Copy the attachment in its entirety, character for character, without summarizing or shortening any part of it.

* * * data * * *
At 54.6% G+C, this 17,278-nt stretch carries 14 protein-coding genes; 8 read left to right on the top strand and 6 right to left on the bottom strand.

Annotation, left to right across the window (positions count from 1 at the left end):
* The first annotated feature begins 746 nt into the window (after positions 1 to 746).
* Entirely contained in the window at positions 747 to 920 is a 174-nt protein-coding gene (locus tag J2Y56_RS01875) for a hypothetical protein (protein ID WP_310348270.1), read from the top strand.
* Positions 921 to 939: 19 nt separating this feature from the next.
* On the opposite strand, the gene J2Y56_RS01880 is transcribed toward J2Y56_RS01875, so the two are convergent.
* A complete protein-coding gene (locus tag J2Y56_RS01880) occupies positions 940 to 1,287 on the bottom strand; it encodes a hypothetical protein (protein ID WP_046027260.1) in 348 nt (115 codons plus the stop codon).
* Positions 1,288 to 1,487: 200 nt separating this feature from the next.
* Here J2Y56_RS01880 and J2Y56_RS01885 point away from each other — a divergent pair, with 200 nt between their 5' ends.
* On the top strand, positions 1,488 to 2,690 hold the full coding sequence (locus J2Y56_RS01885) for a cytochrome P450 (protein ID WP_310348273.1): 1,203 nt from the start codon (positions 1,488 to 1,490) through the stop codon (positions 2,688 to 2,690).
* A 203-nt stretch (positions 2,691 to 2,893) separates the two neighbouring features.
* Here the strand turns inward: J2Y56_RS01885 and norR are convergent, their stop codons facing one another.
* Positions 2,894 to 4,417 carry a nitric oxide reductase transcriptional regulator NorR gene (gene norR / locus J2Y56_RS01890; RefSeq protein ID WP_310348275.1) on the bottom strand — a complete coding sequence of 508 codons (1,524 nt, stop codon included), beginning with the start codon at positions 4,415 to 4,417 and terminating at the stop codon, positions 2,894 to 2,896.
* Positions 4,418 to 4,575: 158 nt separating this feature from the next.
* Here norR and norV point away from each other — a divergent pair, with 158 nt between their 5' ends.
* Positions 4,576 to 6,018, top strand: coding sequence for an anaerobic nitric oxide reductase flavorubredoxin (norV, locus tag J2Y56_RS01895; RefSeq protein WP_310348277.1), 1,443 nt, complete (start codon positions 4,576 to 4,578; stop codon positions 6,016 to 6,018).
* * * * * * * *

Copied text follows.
At 54.6% G+C, this 17,278-nt stretch carries 14 protein-coding genes; 8 read left to right on the top strand and 6 right to left on the bottom strand.

Annotation, left to right across the window (positions count from 1 at the left end):
* The first annotated feature begins 746 nt into the window (after positions 1 to 746).
* Entirely contained in the window at positions 747 to 920 is a 174-nt protein-coding gene (locus tag J2Y56_RS01875) for a hypothetical protein (protein ID WP_310348270.1), read from the top strand.
* Positions 921 to 939: 19 nt separating this feature from the next.
* On the opposite strand, the gene J2Y56_RS01880 is transcribed toward J2Y56_RS01875, so the two are convergent.
* A complete protein-coding gene (locus tag J2Y56_RS01880) occupies positions 940 to 1,287 on the bottom strand; it encodes a hypothetical protein (protein ID WP_046027260.1) in 348 nt (115 codons plus the stop codon).
* Positions 1,288 to 1,487: 200 nt separating this feature from the next.
* Here J2Y56_RS01880 and J2Y56_RS01885 point away from each other — a divergent pair, with 200 nt between their 5' ends.
* On the top strand, positions 1,488 to 2,690 hold the full coding sequence (locus J2Y56_RS01885) for a cytochrome P450 (protein ID WP_310348273.1): 1,203 nt from the start codon (positions 1,488 to 1,490) through the stop codon (positions 2,688 to 2,690).
* A 203-nt stretch (positions 2,691 to 2,893) separates the two neighbouring features.
* Here the strand turns inward: J2Y56_RS01885 and norR are convergent, their stop codons facing one another.
* Positions 2,894 to 4,417 carry a nitric oxide reductase transcriptional regulator NorR gene (gene norR / locus J2Y56_RS01890; RefSeq protein ID WP_310348275.1) on the bottom strand — a complete coding sequence of 508 codons (1,524 nt, stop codon included), beginning with the start codon at positions 4,415 to 4,417 and terminating at the stop codon, positions 2,894 to 2,896.
* Positions 4,418 to 4,575: 158 nt separating this feature from the next.
* Here norR and norV point away from each other — a divergent pair, with 158 nt between their 5' ends.
* Positions 4,576 to 6,018, top strand: coding sequence for an anaerobic nitric oxide reductase flavorubredoxin (norV, locus tag J2Y56_RS01895; RefSeq protein WP_310348277.1), 1,443 nt, complete (start codon positions 4,576 to 4,578; stop codon positions 6,016 to 6,018).